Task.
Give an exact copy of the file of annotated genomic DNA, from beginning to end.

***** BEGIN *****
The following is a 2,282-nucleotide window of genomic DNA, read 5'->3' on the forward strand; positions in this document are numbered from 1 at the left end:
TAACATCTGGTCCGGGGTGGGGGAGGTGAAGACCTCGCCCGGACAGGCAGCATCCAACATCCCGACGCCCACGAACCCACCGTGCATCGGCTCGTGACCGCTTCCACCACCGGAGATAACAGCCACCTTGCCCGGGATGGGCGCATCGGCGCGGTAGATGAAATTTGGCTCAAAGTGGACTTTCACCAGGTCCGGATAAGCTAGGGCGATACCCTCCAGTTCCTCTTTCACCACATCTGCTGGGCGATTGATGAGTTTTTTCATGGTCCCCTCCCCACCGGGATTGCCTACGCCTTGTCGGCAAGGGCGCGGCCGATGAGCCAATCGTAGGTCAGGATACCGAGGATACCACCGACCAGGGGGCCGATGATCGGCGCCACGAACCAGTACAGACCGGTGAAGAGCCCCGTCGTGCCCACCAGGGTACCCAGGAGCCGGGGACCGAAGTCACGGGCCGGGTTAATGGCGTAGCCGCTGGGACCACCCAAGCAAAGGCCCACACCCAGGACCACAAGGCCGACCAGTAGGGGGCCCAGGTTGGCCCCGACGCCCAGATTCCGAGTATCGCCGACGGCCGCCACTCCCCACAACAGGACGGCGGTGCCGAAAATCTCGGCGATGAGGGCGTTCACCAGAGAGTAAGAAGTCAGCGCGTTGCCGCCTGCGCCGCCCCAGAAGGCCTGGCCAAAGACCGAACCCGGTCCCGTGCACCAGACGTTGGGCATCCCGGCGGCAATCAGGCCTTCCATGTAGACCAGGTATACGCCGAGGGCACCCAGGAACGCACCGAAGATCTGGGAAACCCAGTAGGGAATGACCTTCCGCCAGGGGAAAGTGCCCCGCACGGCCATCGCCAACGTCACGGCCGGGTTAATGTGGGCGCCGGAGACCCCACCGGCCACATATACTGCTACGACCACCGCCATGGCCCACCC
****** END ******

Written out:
The following is a 2,282-nucleotide window of genomic DNA, read 5'->3' on the forward strand; positions in this document are numbered from 1 at the left end:
TAACATCTGGTCCGGGGTGGGGGAGGTGAAGACCTCGCCCGGACAGGCAGCATCCAACATCCCGACGCCCACGAACCCACCGTGCATCGGCTCGTGACCGCTTCCACCACCGGAGATAACAGCCACCTTGCCCGGGATGGGCGCATCGGCGCGGTAGATGAAATTTGGCTCAAAGTGGACTTTCACCAGGTCCGGATAAGCTAGGGCGATACCCTCCAGTTCCTCTTTCACCACATCTGCTGGGCGATTGATGAGTTTTTTCATGGTCCCCTCCCCACCGGGATTGCCTACGCCTTGTCGGCAAGGGCGCGGCCGATGAGCCAATCGTAGGTCAGGATACCGAGGATACCACCGACCAGGGGGCCGATGATCGGCGCCACGAACCAGTACAGACCGGTGAAGAGCCCCGTCGTGCCCACCAGGGTACCCAGGAGCCGGGGACCGAAGTCACGGGCCGGGTTAATGGCGTAGCCGCTGGGACCACCCAAGCAAAGGCCCACACCCAGGACCACAAGGCCGACCAGTAGGGGGCCCAGGTTGGCCCCGACGCCCAGATTCCGAGTATCGCCGACGGCCGCCACTCCCCACAACAGGACGGCGGTGCCGAAAATCTCGGCGATGAGGGCGTTCACCAGAGAGTAAGAAGTCAGCGCGTTGCCGCCTGCGCCGCCCCAGAAGGCCTGGCCAAAGACCGAACCCGGTCCCGTGCACCAGACGTTGGGCATCCCGGCGGCAATCAGGCCTTCCATGTAGACCAGGTATACGCCGAGGGCACCCAGGAACGCACCGAAGATCTGGGAAACCCAGTAGGGAATGACCTTCCGCCAGGGGAAAGTGCCCCGCACGGCCATCGCCAACGTCACGGCCGGGTTAATGTGGGCGCCGGAGACCCCACCGGCCACATATACTGCTACGACCACCGCCATGGCCCACCC